Busy. Please wait.

show password
Forgot Password?

Don't have an account?  Sign up 

Username is available taken
show password


Make sure to remember your password. If you forget it there is no way for StudyStack to send you a reset link. You would need to create a new account.

By signing up, I agree to StudyStack's Terms of Service and Privacy Policy.

Already a StudyStack user? Log In

Reset Password
Enter the associated with your account, and we'll email you a link to reset your password.

Remove ads
Don't know
remaining cards
To flip the current card, click it or press the Spacebar key.  To move the current card to one of the three colored boxes, click on the box.  You may also press the UP ARROW key to move the card to the "Know" box, the DOWN ARROW key to move the card to the "Don't know" box, or the RIGHT ARROW key to move the card to the Remaining box.  You may also click on the card displayed in any of the three boxes to bring that card back to the center.

Pass complete!

"Know" box contains:
Time elapsed:
restart all cards

Embed Code - If you would like this activity on your web page, copy the script below and paste it into your web page.

  Normal Size     Small Size show me how


Intermolecular Forces

Intermolecular Forces forces between seperate molecules, WEAKLY hold together two different
Intramolecular Forces ionic and covalent bonds, they are STRONG and hold compounds and molecules together
intra inside
inter in-between
What do we mainly use intermolecular forces for? covalent not as much for ionic
Phase Changes when a substance changes from solid to liquid to gas, the molecules remain intact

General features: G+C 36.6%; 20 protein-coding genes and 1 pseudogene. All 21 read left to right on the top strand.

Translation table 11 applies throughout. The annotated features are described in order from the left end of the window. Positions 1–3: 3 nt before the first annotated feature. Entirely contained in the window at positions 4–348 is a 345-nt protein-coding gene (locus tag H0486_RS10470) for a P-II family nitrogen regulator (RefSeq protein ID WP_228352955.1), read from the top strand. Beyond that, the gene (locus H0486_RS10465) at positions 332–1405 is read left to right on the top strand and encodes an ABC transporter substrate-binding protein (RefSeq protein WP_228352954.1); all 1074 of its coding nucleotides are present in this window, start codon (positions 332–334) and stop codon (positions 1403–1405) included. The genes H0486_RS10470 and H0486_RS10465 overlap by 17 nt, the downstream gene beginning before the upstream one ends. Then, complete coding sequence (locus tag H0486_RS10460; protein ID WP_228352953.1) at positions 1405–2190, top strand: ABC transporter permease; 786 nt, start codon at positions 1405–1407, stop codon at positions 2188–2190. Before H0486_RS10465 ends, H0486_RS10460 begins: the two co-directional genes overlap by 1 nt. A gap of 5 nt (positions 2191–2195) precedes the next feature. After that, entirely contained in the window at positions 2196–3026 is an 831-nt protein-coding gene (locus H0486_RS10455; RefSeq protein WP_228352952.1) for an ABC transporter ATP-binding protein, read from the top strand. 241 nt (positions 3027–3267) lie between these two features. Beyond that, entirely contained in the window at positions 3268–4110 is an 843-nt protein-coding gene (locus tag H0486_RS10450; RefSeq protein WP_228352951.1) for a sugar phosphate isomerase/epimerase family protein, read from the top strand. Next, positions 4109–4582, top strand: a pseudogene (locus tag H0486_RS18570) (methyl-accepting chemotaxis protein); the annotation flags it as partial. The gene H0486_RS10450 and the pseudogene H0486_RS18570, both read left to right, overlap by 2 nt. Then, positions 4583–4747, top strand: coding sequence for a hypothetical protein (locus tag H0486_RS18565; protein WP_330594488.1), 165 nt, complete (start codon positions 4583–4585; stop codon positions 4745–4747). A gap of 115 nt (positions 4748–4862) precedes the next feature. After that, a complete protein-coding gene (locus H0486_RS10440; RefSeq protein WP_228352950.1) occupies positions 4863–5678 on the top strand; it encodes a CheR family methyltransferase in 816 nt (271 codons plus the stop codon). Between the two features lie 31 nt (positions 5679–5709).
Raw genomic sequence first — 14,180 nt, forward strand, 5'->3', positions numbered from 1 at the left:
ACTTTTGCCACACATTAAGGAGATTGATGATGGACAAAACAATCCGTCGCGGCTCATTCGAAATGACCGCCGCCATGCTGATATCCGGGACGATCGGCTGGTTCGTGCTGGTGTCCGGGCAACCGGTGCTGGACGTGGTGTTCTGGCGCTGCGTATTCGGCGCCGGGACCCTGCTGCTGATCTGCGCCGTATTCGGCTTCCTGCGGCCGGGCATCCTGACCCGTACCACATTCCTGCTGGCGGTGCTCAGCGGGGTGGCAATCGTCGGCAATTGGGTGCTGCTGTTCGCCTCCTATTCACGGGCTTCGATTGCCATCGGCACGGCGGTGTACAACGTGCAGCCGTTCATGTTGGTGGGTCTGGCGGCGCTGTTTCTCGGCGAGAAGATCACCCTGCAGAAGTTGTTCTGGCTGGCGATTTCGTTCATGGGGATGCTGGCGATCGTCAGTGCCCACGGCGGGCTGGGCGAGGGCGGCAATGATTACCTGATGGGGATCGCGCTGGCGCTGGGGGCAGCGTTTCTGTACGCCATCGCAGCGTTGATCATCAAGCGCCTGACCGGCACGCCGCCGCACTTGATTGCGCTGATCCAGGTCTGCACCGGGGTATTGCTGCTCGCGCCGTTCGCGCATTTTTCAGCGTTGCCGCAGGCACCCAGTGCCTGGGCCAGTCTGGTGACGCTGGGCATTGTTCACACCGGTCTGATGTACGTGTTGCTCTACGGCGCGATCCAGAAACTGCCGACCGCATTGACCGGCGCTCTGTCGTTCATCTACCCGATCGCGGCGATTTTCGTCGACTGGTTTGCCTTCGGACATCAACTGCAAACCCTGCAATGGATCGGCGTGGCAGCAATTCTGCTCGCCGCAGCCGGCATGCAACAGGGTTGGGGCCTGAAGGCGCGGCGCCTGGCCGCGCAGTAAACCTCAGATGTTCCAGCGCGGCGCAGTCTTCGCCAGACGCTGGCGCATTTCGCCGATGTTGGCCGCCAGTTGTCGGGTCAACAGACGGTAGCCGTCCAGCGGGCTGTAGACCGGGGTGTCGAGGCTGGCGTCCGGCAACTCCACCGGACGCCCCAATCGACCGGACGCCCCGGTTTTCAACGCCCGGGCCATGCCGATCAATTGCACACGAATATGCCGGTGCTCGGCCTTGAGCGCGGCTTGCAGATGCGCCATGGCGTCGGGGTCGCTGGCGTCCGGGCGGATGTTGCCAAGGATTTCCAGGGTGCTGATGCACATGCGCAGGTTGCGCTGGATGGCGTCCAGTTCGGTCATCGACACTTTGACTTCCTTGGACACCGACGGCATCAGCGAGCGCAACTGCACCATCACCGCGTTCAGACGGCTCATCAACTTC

What are the changes in state due to? changes in the forces among molecules rather than in those within the molecules
How many intermolecular forces are there? 4, but right now were only leaning three
Types Of Intermolecular Forces hydrogen bonding, dipole-dipole, London dispersion
What does every polar molecule have? a dipole
Hydrogen Bond 1. bound to a highly electronegative atom N,O, and F 2. special dipole-dipole interaction which is the strongest IMF
Dipole-Dipole 1. interactions between two polar molecules 2. polar molecules line up so that the positive and negative ends are close to each other
London Dispersion (van der Waals Forces) 1. occurs in ALL molecules 2. higher molar mass, more electrons, more polarizable, stronger LDF 3. attractive forces created by the motion of electrons making temporary dipoles induced in atoms or molecules
What is dipole induced significant in? large atoms/molecules, strength increases with mass of the molecule
What does a stronger IMF mean? 1. higher melting and boiling point 2. higher viscosity 3. higher surface tension 4. less volatile( evaporates less easily)
Surface Tension the amount of energy required to stretch or increase the surface of a liquid by a unit area
Cohesion the intermolecular attraction between LIKE molecules
Adhesion an attraction between UNLIKE molecules
Viscosity a measure of a fluid's resistance to flow
How can you tell if a molecule is polar? contain polar bonds that contain form dipoles, look at the electronegativity of the bond, if the difference in electronegativities is between 0.4 and 1.7 then it is polar
Why are the properties of molecular compounds so diverse? the strengths of intermolecular attractions vary widely
How do dispersion forces compare to dipole interactions? both involve an electrical attraction between molecules, but dispersion forces are much weaker and temporary
What is thought to cause the dispersion forces? motion of electrons
What causes dipole interactions? attraction between polar molecules
What causes hydrogen bonding? bonding of a covalently bonded hydrogen atom with an unshared electron pair
A hydroxide group (-OH) is a component of most bases
Created by: jordinlevy